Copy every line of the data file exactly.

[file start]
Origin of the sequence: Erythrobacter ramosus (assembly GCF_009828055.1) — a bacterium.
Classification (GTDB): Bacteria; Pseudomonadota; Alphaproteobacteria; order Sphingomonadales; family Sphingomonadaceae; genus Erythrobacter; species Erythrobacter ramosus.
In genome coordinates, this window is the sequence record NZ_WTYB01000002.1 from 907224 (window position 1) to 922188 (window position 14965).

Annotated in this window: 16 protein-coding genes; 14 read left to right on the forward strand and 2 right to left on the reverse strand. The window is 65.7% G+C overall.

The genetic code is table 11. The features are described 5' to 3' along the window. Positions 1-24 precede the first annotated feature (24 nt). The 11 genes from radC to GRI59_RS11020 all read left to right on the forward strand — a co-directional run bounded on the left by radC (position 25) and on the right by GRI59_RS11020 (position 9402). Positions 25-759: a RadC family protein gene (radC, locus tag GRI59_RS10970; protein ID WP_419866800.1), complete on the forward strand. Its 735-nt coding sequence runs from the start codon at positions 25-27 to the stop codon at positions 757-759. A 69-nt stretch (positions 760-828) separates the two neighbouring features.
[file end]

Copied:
Origin of the sequence: Erythrobacter ramosus (assembly GCF_009828055.1) — a bacterium.
Classification (GTDB): Bacteria; Pseudomonadota; Alphaproteobacteria; order Sphingomonadales; family Sphingomonadaceae; genus Erythrobacter; species Erythrobacter ramosus.
In genome coordinates, this window is the sequence record NZ_WTYB01000002.1 from 907224 (window position 1) to 922188 (window position 14965).

Annotated in this window: 16 protein-coding genes; 14 read left to right on the forward strand and 2 right to left on the reverse strand. The window is 65.7% G+C overall.

The genetic code is table 11. The features are described 5' to 3' along the window. Positions 1-24 precede the first annotated feature (24 nt). The 11 genes from radC to GRI59_RS11020 all read left to right on the forward strand — a co-directional run bounded on the left by radC (position 25) and on the right by GRI59_RS11020 (position 9402). Positions 25-759: a RadC family protein gene (radC, locus tag GRI59_RS10970; protein ID WP_419866800.1), complete on the forward strand. Its 735-nt coding sequence runs from the start codon at positions 25-27 to the stop codon at positions 757-759. A 69-nt stretch (positions 760-828) separates the two neighbouring features.